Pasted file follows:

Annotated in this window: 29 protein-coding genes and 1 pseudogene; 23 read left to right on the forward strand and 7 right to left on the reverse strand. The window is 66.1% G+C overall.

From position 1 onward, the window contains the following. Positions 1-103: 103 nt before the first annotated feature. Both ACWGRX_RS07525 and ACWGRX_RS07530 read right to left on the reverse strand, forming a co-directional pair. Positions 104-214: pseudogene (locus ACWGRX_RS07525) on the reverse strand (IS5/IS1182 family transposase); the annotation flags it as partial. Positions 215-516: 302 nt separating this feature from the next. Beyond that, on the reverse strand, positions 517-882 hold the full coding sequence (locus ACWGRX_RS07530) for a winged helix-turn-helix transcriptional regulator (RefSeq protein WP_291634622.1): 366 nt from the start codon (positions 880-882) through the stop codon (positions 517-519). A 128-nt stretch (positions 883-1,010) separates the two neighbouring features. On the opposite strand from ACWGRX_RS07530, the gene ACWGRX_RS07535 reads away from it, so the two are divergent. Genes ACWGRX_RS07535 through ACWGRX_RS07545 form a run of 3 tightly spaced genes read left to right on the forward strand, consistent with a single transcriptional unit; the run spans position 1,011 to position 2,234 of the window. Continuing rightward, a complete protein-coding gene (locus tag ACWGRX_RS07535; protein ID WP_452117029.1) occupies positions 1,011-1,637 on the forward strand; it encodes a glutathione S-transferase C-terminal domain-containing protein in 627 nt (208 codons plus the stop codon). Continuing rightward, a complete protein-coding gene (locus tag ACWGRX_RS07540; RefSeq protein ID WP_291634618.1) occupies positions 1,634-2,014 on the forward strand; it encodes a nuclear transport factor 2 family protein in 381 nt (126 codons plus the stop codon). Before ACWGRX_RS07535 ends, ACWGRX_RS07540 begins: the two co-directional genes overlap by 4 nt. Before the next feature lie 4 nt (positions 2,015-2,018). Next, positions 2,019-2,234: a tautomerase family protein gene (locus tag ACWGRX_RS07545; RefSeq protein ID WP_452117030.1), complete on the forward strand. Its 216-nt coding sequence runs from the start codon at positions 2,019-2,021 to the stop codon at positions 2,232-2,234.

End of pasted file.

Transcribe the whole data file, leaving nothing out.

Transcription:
Annotated in this window: 29 protein-coding genes and 1 pseudogene; 23 read left to right on the forward strand and 7 right to left on the reverse strand. The window is 66.1% G+C overall.

From position 1 onward, the window contains the following. Positions 1-103: 103 nt before the first annotated feature. Both ACWGRX_RS07525 and ACWGRX_RS07530 read right to left on the reverse strand, forming a co-directional pair. Positions 104-214: pseudogene (locus ACWGRX_RS07525) on the reverse strand (IS5/IS1182 family transposase); the annotation flags it as partial. Positions 215-516: 302 nt separating this feature from the next. Beyond that, on the reverse strand, positions 517-882 hold the full coding sequence (locus ACWGRX_RS07530) for a winged helix-turn-helix transcriptional regulator (RefSeq protein WP_291634622.1): 366 nt from the start codon (positions 880-882) through the stop codon (positions 517-519). A 128-nt stretch (positions 883-1,010) separates the two neighbouring features. On the opposite strand from ACWGRX_RS07530, the gene ACWGRX_RS07535 reads away from it, so the two are divergent. Genes ACWGRX_RS07535 through ACWGRX_RS07545 form a run of 3 tightly spaced genes read left to right on the forward strand, consistent with a single transcriptional unit; the run spans position 1,011 to position 2,234 of the window. Continuing rightward, a complete protein-coding gene (locus tag ACWGRX_RS07535; protein ID WP_452117029.1) occupies positions 1,011-1,637 on the forward strand; it encodes a glutathione S-transferase C-terminal domain-containing protein in 627 nt (208 codons plus the stop codon). Continuing rightward, a complete protein-coding gene (locus tag ACWGRX_RS07540; RefSeq protein ID WP_291634618.1) occupies positions 1,634-2,014 on the forward strand; it encodes a nuclear transport factor 2 family protein in 381 nt (126 codons plus the stop codon). Before ACWGRX_RS07535 ends, ACWGRX_RS07540 begins: the two co-directional genes overlap by 4 nt. Before the next feature lie 4 nt (positions 2,015-2,018). Next, positions 2,019-2,234: a tautomerase family protein gene (locus tag ACWGRX_RS07545; RefSeq protein ID WP_452117030.1), complete on the forward strand. Its 216-nt coding sequence runs from the start codon at positions 2,019-2,021 to the stop codon at positions 2,232-2,234.